After taking this course you will have complete understanding of the entire process of making stop-motion shorts from start to finish, and will be able to take the next steps to making your own idea come to life.
We’ve designed this course to be tailored specifically for aspiring animators, or professional animators transitioning from a different program.
Moho Pro is an incredibly robust professional-grade animation software, and can do pretty much anything in the realm of 2D vector animation. We’ve brought an amazing 2D animator to take you through this amazing journey, and I truly believe he created one of the best Moho animation courses out there.
Blender Animation update
This one was WAY overdue for a makeover, as the course used an older version of Blender, and became obsolete with the release of Blender 2.8. So of course we had to update the entire course from scratch.
But we didn’t stop there… We got one of the best Blender animators to do it – Dillon Gu. He’s the guy Blender hired to make their official tutorials. He was also an animator on RWBY, and is just an amazing animator, specializing in fighting sequences.
He created a brand new course for us, from scratch, teaching his entire animation process for creating an amazing parkour fighting sequence. This course is double the size of the current course, but more than 10x better.
After Effects Animation update
Honestly, the After Effects course we had was great, but I wanted to take it up to a new level. Since After Effects is a motion graphics software, and not really aimed at character animation (though it can totally do it, as covered in the course), I figured it’ll be a good idea to teach motion graphics in addition to character animation.
So what did we do with this course? First, we re-did the character animation section, showing more advanced rigging. We also kept the old section of the course that teaches how to use our ninja rig, so you’re getting double the characters. But then we added brand new modules focusing on logo animation, text animation, client work pipeline, and even using 3D with Cinema4D Lite. This course has doubled its size, but more than that it now covers more areas After Effects excels in, so you’re not limited to only character work. You can now learn about other motion graphics oriented tools and methods.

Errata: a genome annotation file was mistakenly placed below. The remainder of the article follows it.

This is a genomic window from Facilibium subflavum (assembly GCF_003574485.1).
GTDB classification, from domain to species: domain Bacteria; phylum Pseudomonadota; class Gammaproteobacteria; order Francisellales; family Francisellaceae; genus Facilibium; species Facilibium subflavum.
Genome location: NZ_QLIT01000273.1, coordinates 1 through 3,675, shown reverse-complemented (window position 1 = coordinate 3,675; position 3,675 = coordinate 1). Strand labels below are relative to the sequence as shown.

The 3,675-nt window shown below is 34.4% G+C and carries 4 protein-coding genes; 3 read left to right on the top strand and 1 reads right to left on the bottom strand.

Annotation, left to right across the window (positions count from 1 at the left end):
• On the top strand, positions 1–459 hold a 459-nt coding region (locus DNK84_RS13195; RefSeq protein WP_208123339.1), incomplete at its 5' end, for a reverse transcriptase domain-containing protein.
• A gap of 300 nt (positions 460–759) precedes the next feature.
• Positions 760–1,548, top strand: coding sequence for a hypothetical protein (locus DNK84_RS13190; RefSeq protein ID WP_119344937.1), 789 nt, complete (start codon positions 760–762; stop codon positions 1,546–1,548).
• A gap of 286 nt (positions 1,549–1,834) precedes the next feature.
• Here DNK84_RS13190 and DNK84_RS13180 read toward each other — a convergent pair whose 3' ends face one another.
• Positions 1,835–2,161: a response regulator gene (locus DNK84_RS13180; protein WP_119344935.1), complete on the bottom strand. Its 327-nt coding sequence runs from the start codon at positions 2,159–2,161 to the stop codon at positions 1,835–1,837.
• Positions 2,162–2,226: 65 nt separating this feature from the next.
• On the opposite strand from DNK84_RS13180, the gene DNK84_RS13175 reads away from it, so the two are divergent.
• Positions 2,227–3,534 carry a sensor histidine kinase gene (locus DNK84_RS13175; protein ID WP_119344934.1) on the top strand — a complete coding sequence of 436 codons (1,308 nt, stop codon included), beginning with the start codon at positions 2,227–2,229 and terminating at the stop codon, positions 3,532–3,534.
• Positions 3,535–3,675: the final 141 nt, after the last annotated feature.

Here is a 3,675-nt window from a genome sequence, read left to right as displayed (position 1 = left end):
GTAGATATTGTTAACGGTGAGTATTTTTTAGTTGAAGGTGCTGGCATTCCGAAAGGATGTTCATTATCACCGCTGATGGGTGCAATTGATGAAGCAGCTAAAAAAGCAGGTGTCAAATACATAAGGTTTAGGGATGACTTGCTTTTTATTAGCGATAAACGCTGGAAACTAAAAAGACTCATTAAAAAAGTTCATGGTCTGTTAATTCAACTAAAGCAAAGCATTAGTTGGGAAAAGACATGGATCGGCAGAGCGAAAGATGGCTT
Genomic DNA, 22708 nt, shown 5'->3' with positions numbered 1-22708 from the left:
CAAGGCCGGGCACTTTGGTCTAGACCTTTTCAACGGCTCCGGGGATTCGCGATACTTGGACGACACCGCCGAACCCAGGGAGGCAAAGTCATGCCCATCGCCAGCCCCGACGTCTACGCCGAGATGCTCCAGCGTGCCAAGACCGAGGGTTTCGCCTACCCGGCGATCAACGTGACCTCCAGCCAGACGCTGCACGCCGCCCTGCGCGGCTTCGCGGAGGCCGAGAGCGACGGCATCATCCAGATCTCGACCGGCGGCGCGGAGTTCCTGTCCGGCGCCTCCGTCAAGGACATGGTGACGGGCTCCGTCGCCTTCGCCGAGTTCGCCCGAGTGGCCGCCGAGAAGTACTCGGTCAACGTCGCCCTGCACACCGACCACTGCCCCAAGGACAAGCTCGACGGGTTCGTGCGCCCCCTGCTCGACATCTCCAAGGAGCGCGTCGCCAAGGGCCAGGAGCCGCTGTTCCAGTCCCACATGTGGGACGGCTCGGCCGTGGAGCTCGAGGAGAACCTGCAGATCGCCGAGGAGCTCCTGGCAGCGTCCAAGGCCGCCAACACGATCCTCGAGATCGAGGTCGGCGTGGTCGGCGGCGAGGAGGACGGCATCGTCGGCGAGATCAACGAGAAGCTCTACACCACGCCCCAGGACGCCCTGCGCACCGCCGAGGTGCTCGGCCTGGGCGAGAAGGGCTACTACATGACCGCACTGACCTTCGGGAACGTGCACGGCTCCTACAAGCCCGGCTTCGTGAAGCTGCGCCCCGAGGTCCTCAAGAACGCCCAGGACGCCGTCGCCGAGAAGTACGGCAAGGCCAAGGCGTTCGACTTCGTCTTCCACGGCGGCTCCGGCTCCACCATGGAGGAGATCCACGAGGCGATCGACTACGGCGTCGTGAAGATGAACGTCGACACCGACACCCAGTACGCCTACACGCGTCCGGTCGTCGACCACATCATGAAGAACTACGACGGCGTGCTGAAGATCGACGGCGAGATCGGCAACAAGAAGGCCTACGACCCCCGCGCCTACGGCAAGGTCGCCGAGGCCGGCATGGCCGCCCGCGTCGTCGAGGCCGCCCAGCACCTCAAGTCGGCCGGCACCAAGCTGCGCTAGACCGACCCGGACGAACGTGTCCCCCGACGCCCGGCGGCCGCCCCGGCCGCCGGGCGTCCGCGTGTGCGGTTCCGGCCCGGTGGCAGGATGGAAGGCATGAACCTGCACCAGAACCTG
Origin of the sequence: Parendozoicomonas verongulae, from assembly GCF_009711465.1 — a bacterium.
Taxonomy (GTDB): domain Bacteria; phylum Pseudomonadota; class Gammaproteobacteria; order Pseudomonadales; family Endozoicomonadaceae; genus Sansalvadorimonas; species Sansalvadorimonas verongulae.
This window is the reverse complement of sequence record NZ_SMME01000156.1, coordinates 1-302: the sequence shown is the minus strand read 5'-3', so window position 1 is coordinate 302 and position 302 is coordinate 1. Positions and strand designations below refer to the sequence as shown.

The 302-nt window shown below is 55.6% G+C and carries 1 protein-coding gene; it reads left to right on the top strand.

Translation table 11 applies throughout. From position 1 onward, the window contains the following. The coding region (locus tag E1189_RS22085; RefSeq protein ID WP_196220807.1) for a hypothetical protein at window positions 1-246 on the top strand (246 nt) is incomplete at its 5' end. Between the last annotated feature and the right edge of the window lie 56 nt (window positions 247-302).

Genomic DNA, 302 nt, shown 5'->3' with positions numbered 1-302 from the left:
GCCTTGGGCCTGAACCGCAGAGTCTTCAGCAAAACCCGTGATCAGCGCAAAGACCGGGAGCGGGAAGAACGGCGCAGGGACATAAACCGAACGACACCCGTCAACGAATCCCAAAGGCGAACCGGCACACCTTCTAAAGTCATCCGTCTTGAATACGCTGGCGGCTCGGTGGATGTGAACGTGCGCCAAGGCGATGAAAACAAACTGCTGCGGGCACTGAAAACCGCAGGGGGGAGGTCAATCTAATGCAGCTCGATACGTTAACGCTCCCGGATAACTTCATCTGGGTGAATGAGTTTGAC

- Animation for Beginners: Where do I Start?
- Animated Short Film Structure Guide: Breaking Down the 8 Genres of Animated Shorts
- How to Start Learning Animation at Home
- How to Create a Portfolio Website: A Detailed Guide
- Writing an Animated Feature Film: How I Wrote the Screenplay for Snowlands, from Idea to Final Draft
1. Releasing the graphic novel + Expanding Snowlands
I’m planing to release the Snowlands graphic novel for the Holiday season of 2021.
I honestly don’t know if that would happen, since this is a rather large production with many moving parts, and I want to do it right, but this is the goal for the book’s release date.
I’m also planning to work on numerous new projects around the Snowlands franchise, so you’ll probably hear a lot about it in the future.
2. More courses + more talent-based courses
Same goal as last year, I hope to keep pushing our courses production to the max, and release more talent-based courses by bringing in more known animators.
3. YouTube localization
One more thing I’ve played around with lately is the idea of localizing our YouTube channel to different languages by dubbing our videos.
In 2021 I plan to launch 3 new YouTube channels for Chinese, Portuguese and Spanish versions of Bloop Animation.
These channels will have the best videos from Bloop, dubbed into their appropriate language.
I supposed that’s it for 2020. All things considered, I think it was a successful year for Bloop, and myself.
I try to look at the bright side of the situation. I was able to spend more time with my wife and my son, since we all had to stay home most of the time. I think that’s precious time I wouldn’t have otherwise had, and that’s a big upside to this situation.
I hope your 2020 was at least reflective, if not pleasant, and that 2021 will be better for you and those close to you.
Happy new years.